Neuropathic pain is a special type of pain which differs from a common nociceptive pain that was related to a stimulated pain receptor. Nevertheless, neuropathic pain is a consequence of injured peripheral nerves or central nervous system; and patients may experience spontaneous pain or evoked pain. Bennett conducted a systemic review of previous studies and found that the prevalence of pain with a neuropathic mechanism ranged from 18.7% to 21.4% from all 14 studies.47 The proportion of cancer-treatment-related pain was higher in neuropathic pain compared with all types of cancer pain. Neuropathic pain may be related with surgical injury of nerves or with chemotherapy-induced peripheral neuropathies. Neuropathic pain may be experienced in a mix of pain, numbness, tingling, or electric-like sensations48; and it is common that cancer survivors underreport symptoms, as they confuse about the sensation or fear that they may be removed from the treatment.

Pain post operation have been studied extensively; however, the knowledge about the pain experienced after the treatment or the management of it are still limited. Literature revealed that the cancer survivors presented multifaceted needs as manifested from living with their cancer, or as the result of cancer treatment. Apart from the breakthrough pain, there is lack of evidence-based management strategies to help control other types of pain, such as neuropathic pain, joint pain. Especially the neuropathic pain as related to surgical procedure or chemotherapeutic agents, previous study provided low level of evidence.49 Some studies have explored the effect of physical therapy or exercise on the cancer pain; but the result remained inconsistency.505152 In considering its nature of chronic pain and its impact on emotional and psychosocial aspects of the life, future studies are needed to identify more effective treatment.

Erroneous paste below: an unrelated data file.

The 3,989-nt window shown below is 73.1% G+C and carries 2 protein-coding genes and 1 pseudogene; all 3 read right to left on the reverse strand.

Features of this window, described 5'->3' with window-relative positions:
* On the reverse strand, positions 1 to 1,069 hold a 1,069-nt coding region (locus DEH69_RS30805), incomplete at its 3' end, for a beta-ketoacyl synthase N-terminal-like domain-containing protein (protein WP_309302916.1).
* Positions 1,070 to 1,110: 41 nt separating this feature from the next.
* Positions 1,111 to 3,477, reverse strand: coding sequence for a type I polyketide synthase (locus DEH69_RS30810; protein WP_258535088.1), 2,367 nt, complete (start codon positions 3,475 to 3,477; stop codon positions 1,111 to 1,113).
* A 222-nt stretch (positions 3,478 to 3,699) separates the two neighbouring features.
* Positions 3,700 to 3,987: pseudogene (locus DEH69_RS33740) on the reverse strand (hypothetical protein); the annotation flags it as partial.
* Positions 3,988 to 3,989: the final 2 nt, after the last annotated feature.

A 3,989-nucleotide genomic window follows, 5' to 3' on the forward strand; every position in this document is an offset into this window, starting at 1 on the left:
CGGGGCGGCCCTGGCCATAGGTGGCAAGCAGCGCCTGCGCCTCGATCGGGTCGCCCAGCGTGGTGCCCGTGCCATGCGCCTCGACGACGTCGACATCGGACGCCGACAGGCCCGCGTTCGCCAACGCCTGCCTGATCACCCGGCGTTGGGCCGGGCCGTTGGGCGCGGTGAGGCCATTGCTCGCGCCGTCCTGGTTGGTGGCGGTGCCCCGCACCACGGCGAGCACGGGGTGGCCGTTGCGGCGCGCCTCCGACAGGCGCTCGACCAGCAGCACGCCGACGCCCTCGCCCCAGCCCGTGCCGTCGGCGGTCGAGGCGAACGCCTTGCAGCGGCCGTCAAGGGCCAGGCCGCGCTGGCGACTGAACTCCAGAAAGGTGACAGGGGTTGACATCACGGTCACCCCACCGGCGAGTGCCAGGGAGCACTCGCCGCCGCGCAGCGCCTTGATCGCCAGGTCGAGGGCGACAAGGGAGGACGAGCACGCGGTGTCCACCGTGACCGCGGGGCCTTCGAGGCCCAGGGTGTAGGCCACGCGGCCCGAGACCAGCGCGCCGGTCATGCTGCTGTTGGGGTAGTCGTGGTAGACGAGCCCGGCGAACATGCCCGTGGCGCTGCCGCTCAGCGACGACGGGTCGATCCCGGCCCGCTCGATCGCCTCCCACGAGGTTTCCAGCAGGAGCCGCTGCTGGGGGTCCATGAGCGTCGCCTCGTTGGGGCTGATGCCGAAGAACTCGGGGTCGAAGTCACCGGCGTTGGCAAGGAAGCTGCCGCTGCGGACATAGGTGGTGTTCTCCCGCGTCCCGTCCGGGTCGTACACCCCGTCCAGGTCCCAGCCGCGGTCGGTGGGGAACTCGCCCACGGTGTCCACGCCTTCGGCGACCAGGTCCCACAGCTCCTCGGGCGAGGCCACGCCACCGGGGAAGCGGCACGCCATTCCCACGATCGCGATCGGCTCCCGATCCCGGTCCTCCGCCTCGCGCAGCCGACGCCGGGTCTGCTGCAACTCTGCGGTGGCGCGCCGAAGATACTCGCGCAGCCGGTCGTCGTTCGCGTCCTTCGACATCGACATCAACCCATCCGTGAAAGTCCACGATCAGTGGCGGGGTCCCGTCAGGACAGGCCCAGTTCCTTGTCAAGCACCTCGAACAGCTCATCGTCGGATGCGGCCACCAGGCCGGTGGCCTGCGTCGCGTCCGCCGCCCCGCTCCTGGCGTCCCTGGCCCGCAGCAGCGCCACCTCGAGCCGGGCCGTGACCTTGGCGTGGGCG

In conclusion, pain is one of the most burdensome symptoms in cancer patients, notwithstanding the cancer type or stage. Uncontrolled cancer pain have great impact on patients and their family's quality of life. With the vast advanced knowledge of cancer pain and strategies for pain management, the cancer pain remains undertreated. With the improvement of cancer treatment, the cancer survivors are increased; however, the care shifts from the survival to the issue of the chronic care or quality of life as the consequence of the cancer and cancer treatment. But, for those cancer survivors suffering from chronic pain, evidence-based pain management strategies are still limited. As healthcare providers facing the challenge and the uncertainty of growing demand of good pain management in cancer survivors, multidisciplinary team work is recommended.53 In considering its nature of chronic pain, facilitating cancer patient in self-management and goal attainment54 cannot be overstressed. Further research in developing effective strategies in managing cancer pain is needed.

Conflicts of interest

The authors have none to declare.